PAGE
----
At the foot of the mountains abutting Boulder, Colorado, in the labs of the National Institute of Science and Technology, there sits the most precise clock in the world.

It’s so precise that, because it outstrips other atomic clocks, its creators weren’t able to measure its precision until recently, when they built a second version of it. Now, with the two available to compare with one another, they’ve come up with a number for the clocks’ precision, which clock physicists call the clocks’ stability.

“Clock stability is a term we use in the field that basically refers to—if you look at the ticking rate of the clock, how much does that ticking rate change over time?” Andrew Ludlow, a NIST Boulder physicist who works on improving the lab’s atomic clocks, tells Popular Science. “Ideally, you want every tick to be exactly the same as the other.”

The NIST Boulder clocks have an instability of one part in 10-18. That’s about 100 times more stable than the best cesium atomic clocks that international governments use to define the perfect second. And it’s about 10 billion times more stable than quartz wristwatches.

“These clocks can very carefully measure gravitational field,” Ludlow says.

The NIST Boulder clocks are made with technology a generation beyond that used in cesium atomic clocks. They happen to use atoms of ytterbium, a rare Earth element, but other next-generation clocks around the world use other elements, such as strontium and mercury.

These next-generation clocks could be used to measure some pretty cool effects in fundamental physics. For example, Einstein’s theory of relativity has been devilishly difficult to prove experimentally. A NASA satellite measured the warping of space and time around Earth just in 2011. Next-generation atomic clocks, however, could measure the effects of relativity right here on Earth.

The theory of relativity predicts that in a strong gravitational field, time should slow. Clocks such as NIST Boulder’s should be able to detect that slowing… and whether that slowing is different on different places on Earth. “These clocks can very carefully measure gravitational field,” Ludlow says. “It allows you to map out the gravitational field in an area.”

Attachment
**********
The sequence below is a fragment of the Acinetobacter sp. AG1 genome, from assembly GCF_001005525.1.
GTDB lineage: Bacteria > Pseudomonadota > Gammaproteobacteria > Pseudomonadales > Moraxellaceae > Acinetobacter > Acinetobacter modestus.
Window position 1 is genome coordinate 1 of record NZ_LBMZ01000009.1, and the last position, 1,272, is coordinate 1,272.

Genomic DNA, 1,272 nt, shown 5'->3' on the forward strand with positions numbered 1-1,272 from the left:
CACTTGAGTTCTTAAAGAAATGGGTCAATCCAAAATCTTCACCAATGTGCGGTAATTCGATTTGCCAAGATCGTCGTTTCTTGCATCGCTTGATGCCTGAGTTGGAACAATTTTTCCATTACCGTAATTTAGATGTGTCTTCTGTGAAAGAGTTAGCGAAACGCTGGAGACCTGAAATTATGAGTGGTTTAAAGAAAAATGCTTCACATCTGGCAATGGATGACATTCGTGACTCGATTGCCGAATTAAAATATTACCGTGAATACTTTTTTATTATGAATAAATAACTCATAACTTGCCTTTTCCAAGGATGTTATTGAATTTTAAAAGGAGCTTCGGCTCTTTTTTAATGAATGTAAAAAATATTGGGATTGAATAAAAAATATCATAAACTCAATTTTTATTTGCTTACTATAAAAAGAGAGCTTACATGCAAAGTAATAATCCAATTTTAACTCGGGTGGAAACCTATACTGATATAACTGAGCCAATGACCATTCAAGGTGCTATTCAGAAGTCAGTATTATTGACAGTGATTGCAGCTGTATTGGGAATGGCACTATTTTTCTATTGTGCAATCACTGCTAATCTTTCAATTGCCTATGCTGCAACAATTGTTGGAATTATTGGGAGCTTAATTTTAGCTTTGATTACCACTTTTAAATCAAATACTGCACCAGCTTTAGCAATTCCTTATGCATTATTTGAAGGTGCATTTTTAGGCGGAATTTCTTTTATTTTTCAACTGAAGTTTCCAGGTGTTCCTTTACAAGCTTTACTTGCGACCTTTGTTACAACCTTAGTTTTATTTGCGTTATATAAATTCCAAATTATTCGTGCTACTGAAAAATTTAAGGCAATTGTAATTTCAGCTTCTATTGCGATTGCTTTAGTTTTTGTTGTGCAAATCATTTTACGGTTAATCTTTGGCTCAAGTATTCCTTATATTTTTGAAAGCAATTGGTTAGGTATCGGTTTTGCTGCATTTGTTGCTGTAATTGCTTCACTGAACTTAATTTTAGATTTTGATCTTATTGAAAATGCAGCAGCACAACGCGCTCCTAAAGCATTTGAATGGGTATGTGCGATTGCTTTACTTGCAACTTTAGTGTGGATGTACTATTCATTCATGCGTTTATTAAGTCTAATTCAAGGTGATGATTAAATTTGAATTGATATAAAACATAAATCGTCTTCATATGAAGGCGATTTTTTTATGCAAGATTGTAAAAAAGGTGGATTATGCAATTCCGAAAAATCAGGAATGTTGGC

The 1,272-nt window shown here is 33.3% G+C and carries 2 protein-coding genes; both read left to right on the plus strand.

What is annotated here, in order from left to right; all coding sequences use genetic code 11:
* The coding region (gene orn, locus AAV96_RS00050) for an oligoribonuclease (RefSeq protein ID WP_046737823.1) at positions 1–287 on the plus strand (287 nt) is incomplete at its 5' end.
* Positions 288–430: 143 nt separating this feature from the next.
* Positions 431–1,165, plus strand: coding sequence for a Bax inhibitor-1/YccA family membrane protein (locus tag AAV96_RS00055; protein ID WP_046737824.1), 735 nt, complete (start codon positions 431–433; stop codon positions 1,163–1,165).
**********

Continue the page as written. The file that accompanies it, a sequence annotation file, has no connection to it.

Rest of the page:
Ludlow’s clocks are too large and fragile to move anywhere for experiments, however, so they’re not often put to work to actually measure anything. The U.S. government has given NIST money to work on making more robust, portable atomic clocks for experiments, Ludlow says. More portable atomic clocks could also go into space, to perform physics experiments there.

The NIST clocks are optical lattice clocks, which means they have an intense laser field that holds about 10,000 ytterbium atoms in place. Another laser excites the atoms, the movement of which is how the clock measures time. Exciting the atoms with a laser makes them vibrate at higher frequencies than atoms in cesium atomic clocks do. So optical lattice clocks tick faster and are able to tick off more precise units of time. Having so many atoms in the clock helps average out the uncertainties from any one atom.

So the NIST ytterbium optical lattice clocks are the most precise in the world, a record Ludlow and his colleagues published today, in a paper in the journal Science. What about accuracy, or the clocks’ measure of time against the true time? To measure a clock’s accuracy, scientists try to measure all of the things in the world that could alter the clock’s atoms, such as changing temperatures or the laser lattice’s effects on atoms.

The last time Ludlow and his team did this for the ytterbium clock was in 2009, when they found it was as accurate as a cesium atomic clock. They are now working on measuring accuracy again. As for the most accurate atomic clock in the world, it’s also located in NIST Boulder and is called an aluminum quantum logic ion clock.